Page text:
Johnny Manziel has been living the life since making his mark known on the college football map last fall. After leading Texas A&M to an impressive first run through the SEC and winning a Heisman Trophy as a redshirt freshman, Manziel has certainly become the talk of the town. And this town. And this town. And that town. But how does a young mind stay so grounded as his profile blows up faster than most can keep track? For Manziel the solution appears to be taking college courses online.
Manziel is taking advantage of Texas A&M's online course options this semester and removing himself from the spotlight in College Station, at least in some respects. the four classes Manziel opted to take this spring were all available online, so the only time Manziel intends to spend on campus will be for workouts in the football facility, practices and perhaps sporadically in beaten. While this all sounds like it is a well-thought-out plan, it seems part of the decision was not his own.
According to reports, such as this one from CBS Sports, Manziel was forced to switch out of an English class on-campus because he was said to be too much of a distraction. A class of 20 to 25 students turned out to be, as Manziel puts it, "more of a big deal" than he thought.
What exactly does that mean? The students enrolled in the class were too busy dazing over Johnny Football's charming smile to pay attention to the professor and turn in an essay on iambic pentameter? Was Manziel causing a ruckus himself? Did 150 students attempt to transfer in to the class because they wanted a chance to say they attended a class with a Heisman Trophy winner? Nobody seems to know for sure what the details behind the decision were, but it is a bizarre situation that has resulted in a high profile football player being unable to have a normal college experience.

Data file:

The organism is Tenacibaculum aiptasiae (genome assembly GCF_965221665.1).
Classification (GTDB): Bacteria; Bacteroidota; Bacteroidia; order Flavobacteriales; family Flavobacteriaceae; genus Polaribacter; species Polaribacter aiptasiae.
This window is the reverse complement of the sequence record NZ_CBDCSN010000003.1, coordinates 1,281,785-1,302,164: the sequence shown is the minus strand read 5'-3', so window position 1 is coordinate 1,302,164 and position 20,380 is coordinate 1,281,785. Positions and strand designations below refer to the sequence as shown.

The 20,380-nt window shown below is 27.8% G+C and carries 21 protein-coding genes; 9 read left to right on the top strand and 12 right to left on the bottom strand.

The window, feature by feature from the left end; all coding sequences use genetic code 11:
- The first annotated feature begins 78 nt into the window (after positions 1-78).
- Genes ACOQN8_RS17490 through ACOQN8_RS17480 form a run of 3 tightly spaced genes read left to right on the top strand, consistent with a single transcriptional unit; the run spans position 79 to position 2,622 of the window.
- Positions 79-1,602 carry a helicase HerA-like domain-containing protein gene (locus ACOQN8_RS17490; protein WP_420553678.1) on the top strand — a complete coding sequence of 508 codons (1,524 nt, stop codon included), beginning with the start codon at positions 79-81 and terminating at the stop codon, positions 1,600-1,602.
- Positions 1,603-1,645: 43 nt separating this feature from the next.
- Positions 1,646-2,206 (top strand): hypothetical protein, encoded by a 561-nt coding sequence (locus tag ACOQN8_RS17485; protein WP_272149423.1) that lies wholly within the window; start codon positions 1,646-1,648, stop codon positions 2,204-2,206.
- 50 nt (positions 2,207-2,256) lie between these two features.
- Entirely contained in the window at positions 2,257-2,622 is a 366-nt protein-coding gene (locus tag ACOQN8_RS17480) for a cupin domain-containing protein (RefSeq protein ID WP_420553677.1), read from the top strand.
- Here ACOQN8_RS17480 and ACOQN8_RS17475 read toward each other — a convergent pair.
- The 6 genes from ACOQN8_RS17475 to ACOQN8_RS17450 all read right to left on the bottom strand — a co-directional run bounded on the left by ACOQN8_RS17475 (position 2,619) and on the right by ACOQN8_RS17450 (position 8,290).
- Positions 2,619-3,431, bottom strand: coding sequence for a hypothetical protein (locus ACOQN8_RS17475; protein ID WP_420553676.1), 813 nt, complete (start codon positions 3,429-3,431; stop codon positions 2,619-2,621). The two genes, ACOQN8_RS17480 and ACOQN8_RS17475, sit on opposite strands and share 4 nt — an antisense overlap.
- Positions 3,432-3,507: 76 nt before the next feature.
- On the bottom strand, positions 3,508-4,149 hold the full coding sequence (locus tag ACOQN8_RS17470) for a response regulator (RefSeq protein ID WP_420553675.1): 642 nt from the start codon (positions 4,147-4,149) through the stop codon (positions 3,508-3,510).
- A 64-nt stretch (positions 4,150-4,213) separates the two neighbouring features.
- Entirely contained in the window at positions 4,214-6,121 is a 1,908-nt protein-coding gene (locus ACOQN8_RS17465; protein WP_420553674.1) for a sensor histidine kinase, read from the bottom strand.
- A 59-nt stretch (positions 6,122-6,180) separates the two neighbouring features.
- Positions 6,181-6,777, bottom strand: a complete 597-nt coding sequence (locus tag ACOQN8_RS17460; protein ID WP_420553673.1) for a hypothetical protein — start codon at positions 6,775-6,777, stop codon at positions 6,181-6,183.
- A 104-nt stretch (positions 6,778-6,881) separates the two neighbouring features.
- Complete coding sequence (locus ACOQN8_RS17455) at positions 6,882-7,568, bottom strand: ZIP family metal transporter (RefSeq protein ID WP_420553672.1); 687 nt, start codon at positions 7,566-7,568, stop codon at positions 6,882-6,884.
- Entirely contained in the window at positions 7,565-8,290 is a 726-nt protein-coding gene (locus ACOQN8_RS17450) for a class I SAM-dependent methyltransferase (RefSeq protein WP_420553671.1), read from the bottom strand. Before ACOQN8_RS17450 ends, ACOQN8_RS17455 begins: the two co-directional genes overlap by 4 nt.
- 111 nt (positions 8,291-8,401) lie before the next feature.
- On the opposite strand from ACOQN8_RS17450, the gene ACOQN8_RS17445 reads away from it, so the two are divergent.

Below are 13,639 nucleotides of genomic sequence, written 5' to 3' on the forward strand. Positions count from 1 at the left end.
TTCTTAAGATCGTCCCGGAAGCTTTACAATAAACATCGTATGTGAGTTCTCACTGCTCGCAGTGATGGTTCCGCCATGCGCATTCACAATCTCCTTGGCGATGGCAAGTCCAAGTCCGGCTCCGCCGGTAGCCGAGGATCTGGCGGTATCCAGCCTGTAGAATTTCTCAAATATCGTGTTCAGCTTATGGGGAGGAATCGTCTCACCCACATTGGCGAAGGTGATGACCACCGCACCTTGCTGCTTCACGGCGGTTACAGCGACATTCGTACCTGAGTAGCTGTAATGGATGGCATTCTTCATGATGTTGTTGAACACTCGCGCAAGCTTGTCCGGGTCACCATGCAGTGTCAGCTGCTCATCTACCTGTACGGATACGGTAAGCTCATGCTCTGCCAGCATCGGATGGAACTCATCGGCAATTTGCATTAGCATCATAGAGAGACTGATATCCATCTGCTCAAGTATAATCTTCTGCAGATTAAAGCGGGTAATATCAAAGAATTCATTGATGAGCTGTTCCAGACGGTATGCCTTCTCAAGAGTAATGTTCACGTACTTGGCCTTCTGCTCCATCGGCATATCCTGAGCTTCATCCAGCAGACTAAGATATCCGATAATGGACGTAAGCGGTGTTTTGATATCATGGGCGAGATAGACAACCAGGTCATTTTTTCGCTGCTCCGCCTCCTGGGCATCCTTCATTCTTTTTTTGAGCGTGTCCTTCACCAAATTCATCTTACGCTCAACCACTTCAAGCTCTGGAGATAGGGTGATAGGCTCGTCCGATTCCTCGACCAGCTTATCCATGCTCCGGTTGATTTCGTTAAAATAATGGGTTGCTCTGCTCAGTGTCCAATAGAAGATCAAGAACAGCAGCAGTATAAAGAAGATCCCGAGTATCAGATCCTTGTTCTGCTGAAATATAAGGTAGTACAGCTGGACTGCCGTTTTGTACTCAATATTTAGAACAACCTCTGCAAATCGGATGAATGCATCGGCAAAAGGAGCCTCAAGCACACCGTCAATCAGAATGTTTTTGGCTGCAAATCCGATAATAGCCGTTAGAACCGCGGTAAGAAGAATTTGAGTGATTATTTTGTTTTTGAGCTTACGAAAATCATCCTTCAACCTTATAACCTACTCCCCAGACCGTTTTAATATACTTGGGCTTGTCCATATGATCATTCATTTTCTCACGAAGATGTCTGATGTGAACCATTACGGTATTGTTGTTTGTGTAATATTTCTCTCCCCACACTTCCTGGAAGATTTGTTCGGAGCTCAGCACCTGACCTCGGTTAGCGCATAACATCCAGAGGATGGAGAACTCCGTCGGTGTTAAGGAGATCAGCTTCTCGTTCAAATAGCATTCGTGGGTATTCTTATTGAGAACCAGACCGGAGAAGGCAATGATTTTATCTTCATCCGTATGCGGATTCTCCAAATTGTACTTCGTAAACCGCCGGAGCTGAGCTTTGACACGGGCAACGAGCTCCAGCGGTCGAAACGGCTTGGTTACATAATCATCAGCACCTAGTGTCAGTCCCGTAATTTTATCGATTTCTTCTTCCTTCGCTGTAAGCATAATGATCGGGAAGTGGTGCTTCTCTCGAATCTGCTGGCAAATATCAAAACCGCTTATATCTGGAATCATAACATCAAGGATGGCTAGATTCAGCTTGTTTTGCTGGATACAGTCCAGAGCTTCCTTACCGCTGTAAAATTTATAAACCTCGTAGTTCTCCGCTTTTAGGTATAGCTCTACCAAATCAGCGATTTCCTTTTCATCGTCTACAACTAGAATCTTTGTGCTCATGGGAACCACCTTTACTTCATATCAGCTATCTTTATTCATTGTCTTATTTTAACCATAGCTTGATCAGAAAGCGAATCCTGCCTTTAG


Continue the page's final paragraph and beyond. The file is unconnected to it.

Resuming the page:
This could be opening the doors to the way of the future as it relates to high profile football (and basketball) players and collegiate academics. As online courses become more open and available to students it may not be long before we see more and more star student-athletes taking advantage of these opportunities to rest comfortably in their home and complete their academic requirements. As long as the NCAA allows for these courses to be acceptable, and with the increasing popularity of the options that appears to be a safe bet, then it makes sense for star players to be able to use them to avoid the grind of getting from class to class and sitting in a class room where everybody knows your name, and may want your autograph.
As someone who has taken online courses I will suggest that there are benefits to being able to study and work at your own pace, but of course there are benefits to in-class sessions as well. Online courses do not necessarily offer the same face-to-face interaction with peers and teachers, but today's technology is filled with ways to include that as well between Skype, FaceTime and more increasingly popular and easy-to-use video chat options. Email is also available 24 hours a day, as opposed to class time and office hours.
Manziel certainly is not one to shy away from attention, but his motives to avoid extra distractions where he can in this instance are admirable. Will this become the norm for college football's top players? Eventually, yes.
Helmet sticker to Leather Helmet Blog.
starting to smell just like the almost great Ryan Leaf. If you don't remember Leaf, look up "crash and burn" in your dictionary
Taking Manziel at face value here with regard to creating a distraction in class, think about what that says about the relationship between the schools and high-profile athletes. We've already seen estimates that A&M has made $37 million off of Manziel. Now, the school is helping feed a hype machine that makes it impossible for him to attend class in person.